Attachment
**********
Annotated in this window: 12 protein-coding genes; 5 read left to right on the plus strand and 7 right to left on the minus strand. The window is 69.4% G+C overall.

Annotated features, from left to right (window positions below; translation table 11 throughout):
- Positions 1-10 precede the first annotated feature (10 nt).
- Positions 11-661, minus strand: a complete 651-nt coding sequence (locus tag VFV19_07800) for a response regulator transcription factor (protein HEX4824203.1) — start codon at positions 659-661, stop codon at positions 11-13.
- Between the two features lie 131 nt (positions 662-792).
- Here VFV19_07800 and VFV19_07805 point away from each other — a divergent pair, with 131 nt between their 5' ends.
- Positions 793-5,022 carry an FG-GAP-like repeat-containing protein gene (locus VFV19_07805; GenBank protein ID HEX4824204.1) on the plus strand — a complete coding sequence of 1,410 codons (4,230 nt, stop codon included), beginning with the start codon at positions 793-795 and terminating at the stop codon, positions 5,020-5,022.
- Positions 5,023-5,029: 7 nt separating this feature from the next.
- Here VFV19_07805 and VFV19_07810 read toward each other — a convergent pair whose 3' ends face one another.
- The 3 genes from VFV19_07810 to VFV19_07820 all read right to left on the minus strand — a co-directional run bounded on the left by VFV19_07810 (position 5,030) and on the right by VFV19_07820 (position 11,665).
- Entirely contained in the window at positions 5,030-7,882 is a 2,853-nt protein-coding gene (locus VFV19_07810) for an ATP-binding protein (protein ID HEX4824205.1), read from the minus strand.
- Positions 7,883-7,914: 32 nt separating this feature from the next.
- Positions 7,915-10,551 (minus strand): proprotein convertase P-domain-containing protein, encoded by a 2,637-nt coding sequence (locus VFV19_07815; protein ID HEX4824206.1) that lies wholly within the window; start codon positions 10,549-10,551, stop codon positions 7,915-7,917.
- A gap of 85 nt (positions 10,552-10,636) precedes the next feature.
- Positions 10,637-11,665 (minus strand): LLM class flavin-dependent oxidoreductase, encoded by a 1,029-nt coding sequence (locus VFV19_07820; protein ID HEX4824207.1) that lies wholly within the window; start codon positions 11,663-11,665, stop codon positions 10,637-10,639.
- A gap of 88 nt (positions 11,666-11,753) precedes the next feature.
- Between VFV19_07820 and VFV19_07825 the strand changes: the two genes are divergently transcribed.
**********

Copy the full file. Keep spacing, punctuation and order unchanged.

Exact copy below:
Annotated in this window: 12 protein-coding genes; 5 read left to right on the plus strand and 7 right to left on the minus strand. The window is 69.4% G+C overall.

Annotated features, from left to right (window positions below; translation table 11 throughout):
- Positions 1-10 precede the first annotated feature (10 nt).
- Positions 11-661, minus strand: a complete 651-nt coding sequence (locus tag VFV19_07800) for a response regulator transcription factor (protein HEX4824203.1) — start codon at positions 659-661, stop codon at positions 11-13.
- Between the two features lie 131 nt (positions 662-792).
- Here VFV19_07800 and VFV19_07805 point away from each other — a divergent pair, with 131 nt between their 5' ends.
- Positions 793-5,022 carry an FG-GAP-like repeat-containing protein gene (locus VFV19_07805; GenBank protein ID HEX4824204.1) on the plus strand — a complete coding sequence of 1,410 codons (4,230 nt, stop codon included), beginning with the start codon at positions 793-795 and terminating at the stop codon, positions 5,020-5,022.
- Positions 5,023-5,029: 7 nt separating this feature from the next.
- Here VFV19_07805 and VFV19_07810 read toward each other — a convergent pair whose 3' ends face one another.
- The 3 genes from VFV19_07810 to VFV19_07820 all read right to left on the minus strand — a co-directional run bounded on the left by VFV19_07810 (position 5,030) and on the right by VFV19_07820 (position 11,665).
- Entirely contained in the window at positions 5,030-7,882 is a 2,853-nt protein-coding gene (locus VFV19_07810) for an ATP-binding protein (protein ID HEX4824205.1), read from the minus strand.
- Positions 7,883-7,914: 32 nt separating this feature from the next.
- Positions 7,915-10,551 (minus strand): proprotein convertase P-domain-containing protein, encoded by a 2,637-nt coding sequence (locus VFV19_07815; protein ID HEX4824206.1) that lies wholly within the window; start codon positions 10,549-10,551, stop codon positions 7,915-7,917.
- A gap of 85 nt (positions 10,552-10,636) precedes the next feature.
- Positions 10,637-11,665 (minus strand): LLM class flavin-dependent oxidoreductase, encoded by a 1,029-nt coding sequence (locus VFV19_07820; protein ID HEX4824207.1) that lies wholly within the window; start codon positions 11,663-11,665, stop codon positions 10,637-10,639.
- A gap of 88 nt (positions 11,666-11,753) precedes the next feature.
- Between VFV19_07820 and VFV19_07825 the strand changes: the two genes are divergently transcribed.